’88 became ’99, but Pervez Musharraf was on the phone with the same gent and his magic recipe the night of the coup. Musharraf summoned him to Islamabad at 2:30 am. Having danced with dictatorship thrice before, Sharifuddin said he needed his sleep, slept, and showed up in the afternoon. After a while, even subverting democracy gets old.

A rough tally then, since we’re all dizzy: Sharifuddin was against sacking the government in Maulvi Tamizuddin, but for sacking the government in Nusrat Bhutto. He was a martial lawyer for Yahya, but against his martial law in Asma Jilani. He drafted the PCO, supported the LFO, supported Article 58-2(b), and opposed the NRO. Sighed Sharifuddin once, “Accept me as I am, with warts, blemishes, briefcases and all. If it weren’t for Pakistan’s weak and corrupt governments, I wouldn’t be where I am today.”

That summation is a stretch. As a student of history, Sharifuddin was obsessed with both the Quaid-e-Azam as well as the Pakistan project. He archived Mr Jinnah’s speeches and the Muslim League’s foundational papers; those collections still remain the go-to source for historians today. Throughout, Mr Pirzada understood the ideas he was hired to upend – the sanctity of parliament, the independence of the judiciary, the need for continuity in a parliamentary democracy. He took a hammer to them anyway.

The culture we created may explain some of his success; individuals over institutions, stopgaps over service delivery, the path of least resistance in general. But undoing the things Sharifuddin Pirzada has done – and for sheer volume, he’s done more than most – won’t start today.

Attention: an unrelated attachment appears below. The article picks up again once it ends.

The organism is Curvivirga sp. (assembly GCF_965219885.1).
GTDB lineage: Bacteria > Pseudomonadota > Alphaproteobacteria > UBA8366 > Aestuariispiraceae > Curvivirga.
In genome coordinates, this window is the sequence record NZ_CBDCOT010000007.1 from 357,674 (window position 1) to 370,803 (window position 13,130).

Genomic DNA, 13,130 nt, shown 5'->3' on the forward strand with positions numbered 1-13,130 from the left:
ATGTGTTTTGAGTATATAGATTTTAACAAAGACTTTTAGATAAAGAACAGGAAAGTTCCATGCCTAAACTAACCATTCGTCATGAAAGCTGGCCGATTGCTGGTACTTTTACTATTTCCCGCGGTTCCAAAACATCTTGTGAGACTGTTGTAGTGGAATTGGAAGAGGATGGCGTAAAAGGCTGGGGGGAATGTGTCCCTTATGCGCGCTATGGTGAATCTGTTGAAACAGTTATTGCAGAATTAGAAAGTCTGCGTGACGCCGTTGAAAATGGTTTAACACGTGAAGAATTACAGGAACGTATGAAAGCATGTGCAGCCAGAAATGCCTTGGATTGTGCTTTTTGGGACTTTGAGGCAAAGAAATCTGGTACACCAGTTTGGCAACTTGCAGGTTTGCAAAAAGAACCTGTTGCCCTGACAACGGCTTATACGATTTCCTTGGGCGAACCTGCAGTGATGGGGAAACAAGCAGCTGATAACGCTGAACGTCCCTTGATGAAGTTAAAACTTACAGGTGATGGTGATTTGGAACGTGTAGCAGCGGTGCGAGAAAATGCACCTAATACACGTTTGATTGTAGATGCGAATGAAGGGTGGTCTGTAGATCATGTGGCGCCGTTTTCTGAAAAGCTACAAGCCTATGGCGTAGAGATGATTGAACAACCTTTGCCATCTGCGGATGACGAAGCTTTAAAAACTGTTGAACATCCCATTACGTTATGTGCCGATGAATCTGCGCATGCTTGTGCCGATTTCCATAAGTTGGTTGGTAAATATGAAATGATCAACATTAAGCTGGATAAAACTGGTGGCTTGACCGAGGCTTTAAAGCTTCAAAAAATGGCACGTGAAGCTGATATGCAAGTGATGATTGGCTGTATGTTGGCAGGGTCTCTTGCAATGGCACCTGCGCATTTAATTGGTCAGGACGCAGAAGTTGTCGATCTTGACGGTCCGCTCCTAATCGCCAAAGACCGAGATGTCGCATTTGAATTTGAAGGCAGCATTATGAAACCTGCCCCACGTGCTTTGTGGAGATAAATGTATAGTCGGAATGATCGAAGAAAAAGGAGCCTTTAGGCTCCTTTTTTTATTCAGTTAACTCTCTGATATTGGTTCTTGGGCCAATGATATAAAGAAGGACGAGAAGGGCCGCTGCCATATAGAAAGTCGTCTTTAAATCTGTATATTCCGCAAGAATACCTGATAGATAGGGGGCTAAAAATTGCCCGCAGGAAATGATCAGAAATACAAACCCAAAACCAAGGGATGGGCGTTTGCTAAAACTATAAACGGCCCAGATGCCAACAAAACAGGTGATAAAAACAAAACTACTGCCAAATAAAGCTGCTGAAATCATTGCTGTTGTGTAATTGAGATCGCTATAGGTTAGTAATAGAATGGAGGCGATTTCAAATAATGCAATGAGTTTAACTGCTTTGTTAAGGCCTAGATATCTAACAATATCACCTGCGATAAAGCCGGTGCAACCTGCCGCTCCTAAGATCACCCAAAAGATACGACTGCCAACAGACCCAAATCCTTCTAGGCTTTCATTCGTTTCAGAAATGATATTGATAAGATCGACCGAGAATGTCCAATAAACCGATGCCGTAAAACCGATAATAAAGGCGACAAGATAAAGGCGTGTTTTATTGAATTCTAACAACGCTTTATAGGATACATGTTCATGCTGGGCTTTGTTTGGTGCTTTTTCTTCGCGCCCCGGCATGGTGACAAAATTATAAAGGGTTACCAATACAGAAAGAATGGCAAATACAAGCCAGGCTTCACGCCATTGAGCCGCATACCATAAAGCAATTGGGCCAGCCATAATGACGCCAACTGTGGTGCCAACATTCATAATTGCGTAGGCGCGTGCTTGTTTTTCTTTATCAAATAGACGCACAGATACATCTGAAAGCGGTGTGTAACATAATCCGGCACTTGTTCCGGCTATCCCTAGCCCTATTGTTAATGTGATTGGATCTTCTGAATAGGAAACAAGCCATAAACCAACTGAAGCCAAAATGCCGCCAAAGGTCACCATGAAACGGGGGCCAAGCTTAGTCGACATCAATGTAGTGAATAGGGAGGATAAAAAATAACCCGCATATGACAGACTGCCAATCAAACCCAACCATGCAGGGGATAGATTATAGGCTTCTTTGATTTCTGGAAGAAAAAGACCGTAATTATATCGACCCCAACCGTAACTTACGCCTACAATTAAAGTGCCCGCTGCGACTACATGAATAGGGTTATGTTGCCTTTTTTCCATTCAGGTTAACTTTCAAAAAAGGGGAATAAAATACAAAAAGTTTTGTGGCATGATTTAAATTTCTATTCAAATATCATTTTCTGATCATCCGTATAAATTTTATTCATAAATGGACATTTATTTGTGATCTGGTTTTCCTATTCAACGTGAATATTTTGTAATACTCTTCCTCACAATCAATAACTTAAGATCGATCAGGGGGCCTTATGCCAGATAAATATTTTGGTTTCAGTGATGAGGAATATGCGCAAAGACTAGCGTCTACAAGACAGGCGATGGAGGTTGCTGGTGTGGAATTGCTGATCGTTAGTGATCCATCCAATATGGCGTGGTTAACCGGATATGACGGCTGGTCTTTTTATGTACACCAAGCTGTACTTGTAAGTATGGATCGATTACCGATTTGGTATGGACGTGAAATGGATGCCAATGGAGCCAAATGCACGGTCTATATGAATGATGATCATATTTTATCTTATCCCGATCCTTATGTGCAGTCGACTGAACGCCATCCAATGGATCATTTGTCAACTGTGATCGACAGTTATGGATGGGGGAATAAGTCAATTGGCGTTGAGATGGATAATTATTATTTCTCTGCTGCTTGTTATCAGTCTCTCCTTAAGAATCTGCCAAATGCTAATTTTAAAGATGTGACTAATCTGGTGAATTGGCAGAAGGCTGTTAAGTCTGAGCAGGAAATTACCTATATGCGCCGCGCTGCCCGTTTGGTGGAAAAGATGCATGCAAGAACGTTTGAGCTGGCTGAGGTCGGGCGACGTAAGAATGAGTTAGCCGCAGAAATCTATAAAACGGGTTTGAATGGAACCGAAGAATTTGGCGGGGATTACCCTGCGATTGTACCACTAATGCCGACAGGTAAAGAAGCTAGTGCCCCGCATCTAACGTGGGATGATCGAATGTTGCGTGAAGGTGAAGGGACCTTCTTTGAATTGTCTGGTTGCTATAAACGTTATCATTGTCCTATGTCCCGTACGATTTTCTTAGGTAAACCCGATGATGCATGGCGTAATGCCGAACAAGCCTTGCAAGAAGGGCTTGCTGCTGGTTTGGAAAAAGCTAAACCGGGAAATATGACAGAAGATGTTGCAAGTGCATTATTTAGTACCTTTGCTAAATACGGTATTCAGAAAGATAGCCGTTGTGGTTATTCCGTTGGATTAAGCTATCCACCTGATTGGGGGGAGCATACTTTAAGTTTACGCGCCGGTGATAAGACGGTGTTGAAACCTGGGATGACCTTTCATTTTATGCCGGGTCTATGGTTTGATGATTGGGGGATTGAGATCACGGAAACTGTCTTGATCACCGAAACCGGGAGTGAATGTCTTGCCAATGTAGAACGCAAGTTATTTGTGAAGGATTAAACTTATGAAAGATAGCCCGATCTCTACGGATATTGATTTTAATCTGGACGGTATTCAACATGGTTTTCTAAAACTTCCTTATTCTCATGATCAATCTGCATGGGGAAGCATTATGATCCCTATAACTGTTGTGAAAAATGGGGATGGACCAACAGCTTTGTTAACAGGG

But it will start with Islamabad making civilian rule sacred. It will start when the establishment stops plugging itself into every possible policy void out there, to cheers from the other side. And it will start when expressions like ‘constitutionalism’ and ‘the rule of law’ extend beyond the law lecture room.

Until then, our jurisprudence will remain the same old minefield that Mr Pirzada exploited for half a century. New Sharifuddins have already arrived; the mantle of Mr Jinnah has yet to be taken up. In 1963, the departed gentleman had laughed, “Pakistan was, after all, a legal decision.”

But today’s Pakistan has yet to revisit the lessons of the Quaid. The mark of Sharifuddin Pirzada, however, looms large and enduring.

Khan is a lawyer. He tweets @AsadRahim

Below is a rejoinder by Muhammad Waqar Rana, the former Additional Attorney-General of Pakistan, to the article titled, 'Being Sharifuddin', published on August 27, 2019.

Being Sharifuddin: A Rejoinder

By Muhammad Waqar Rana

It seems that learned writer overlooked some facts before he got published 'Being Sharifuddin' about a man who is no more amongst us and cannot respond. It is only fair to the departed soul that he is defended against his detractors and facts are corrected for record. Hence, this rejoinder.

Mr Pirzada’s role as amicus curiae in the Asma Jillani case is well known (one of the two most important cases advancing constitutional rights at the Supreme Court of Pakistan). In the connected case, Mr Manzur Qadir was engaged by Mrs. Zarina Gauhar on the advice of Mr Pirzada. Mr Bhutto (civilian Chief Martial Law Administrator) punished Mr Pirzada by not allowing him to travel abroad (discussed in “Zulfiqar Ali Bhutto and Pakistan” by Rafi Raza page 157). The High Court of Sindh dismissed Mr Pirzada’s writ petition against the confiscation of his passport (PLD 1973 Karachi 132).

In the important constitutional case of Al Jihad Trust Case/ First Judges case (PLD 1996 SC 324), the Supreme Court ignored all other arguments and went along with Mr Pirzada’s arguments. From Ayub Khuhro’s case (PLD 1950 Sindh 49) to General Musharraf’s review case (PLD 2014 SC 585) for good 65 years there is hardly a constitutional case where he did not appear. How would his critics justify that the most independent and competent Supreme Court of 1960-1970) equally respected him and agreed with his arguments? Siraj Ul Haq Patwari, Fazal Qadir Chaudhary and Jamal Shah are the leading constitutional cases of Pakistan, all argued and won by late Mr Pirzada.